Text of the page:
To begin my research, I had a look on Google images to find some examples of leaflet design.

This leaflet for the Tenby Arts Festival was the first I found. This leaflet has all of the expected pieces of information displayed on it. It has the name of the event, the dates, a central picture depicting the theme of the event, some contact information, and the logo of one of the companies sponsoring the event. Inside there was a timetable of events going on around the festival, providing the reader with a concise list of things to do and when to do them. I was a bit disappointed at the design of the programme, as I believe they use far too many colours that just don’t go well together just for the sake if it.

I then looked at this front cover for 2012 Townley Christmas. I liked this because I thought that they’d used imagery well to attract the audience rather than throw all of the main information onto the front of the programme. This wold encourage the reader to pick up the leaflet, and want to know what was inside it.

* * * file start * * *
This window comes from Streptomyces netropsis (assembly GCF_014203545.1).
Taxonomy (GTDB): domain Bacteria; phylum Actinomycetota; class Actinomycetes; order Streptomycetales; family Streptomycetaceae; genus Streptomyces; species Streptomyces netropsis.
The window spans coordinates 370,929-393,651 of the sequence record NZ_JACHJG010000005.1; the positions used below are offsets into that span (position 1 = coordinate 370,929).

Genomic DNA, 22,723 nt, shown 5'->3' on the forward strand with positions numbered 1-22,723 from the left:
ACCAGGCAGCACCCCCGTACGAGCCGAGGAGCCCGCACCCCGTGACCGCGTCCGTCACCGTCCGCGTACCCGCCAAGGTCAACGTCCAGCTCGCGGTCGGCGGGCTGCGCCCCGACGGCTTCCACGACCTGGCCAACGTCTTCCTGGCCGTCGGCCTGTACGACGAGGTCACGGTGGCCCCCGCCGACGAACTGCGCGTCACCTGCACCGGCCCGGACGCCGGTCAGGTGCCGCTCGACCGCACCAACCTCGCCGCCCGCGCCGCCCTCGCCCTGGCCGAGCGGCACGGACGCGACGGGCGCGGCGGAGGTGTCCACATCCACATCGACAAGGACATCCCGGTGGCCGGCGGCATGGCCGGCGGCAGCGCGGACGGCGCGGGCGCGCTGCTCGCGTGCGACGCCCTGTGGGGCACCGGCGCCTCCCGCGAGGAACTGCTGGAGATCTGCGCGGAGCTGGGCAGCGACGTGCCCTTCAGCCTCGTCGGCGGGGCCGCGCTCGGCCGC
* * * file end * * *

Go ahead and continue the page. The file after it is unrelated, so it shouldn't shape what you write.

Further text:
This was the first Dickensian style leaflet that I looked at. I wanted to aim my research towards this theme since it would prove incredibly helpful in tackling this brief. I liked the imagery around the title, and I think this a theme that we will bring into our initial designs. I also like the use of typography in the title, however I think that we could probably find a better, more appropriate font-type for our own designs. I also like the use of an image for the background instead of using a block colour.

I especially liked the calligraphy style title in this piece. Although this is just a poster, it encapsulates the Dickensian theme to a tee, without going over the top. It conveys the purpose of the event, the location and contact details for obtaining additional information. The writing paper style background is another feature of this poster that I find enjoyable, as it attempts to make the poster seem older than it is, setting it back to a time when Dickens was around.

This was my favourite leaflet out of all of the ones I found. It has everything that you could possibly need from a leaflet of this nature. My favourite part of this leaflet is the imagery on the front cover. When we discussed what sort of things we wanted to include in our leaflet before we had conducted any research or drawn any ideas out, one of the prominent ideas was to have a picture of Charles Dickens on the front. I also liked the type-face used in this leaflet, as it fits the Dickensian theme well and compliments the front cover design.

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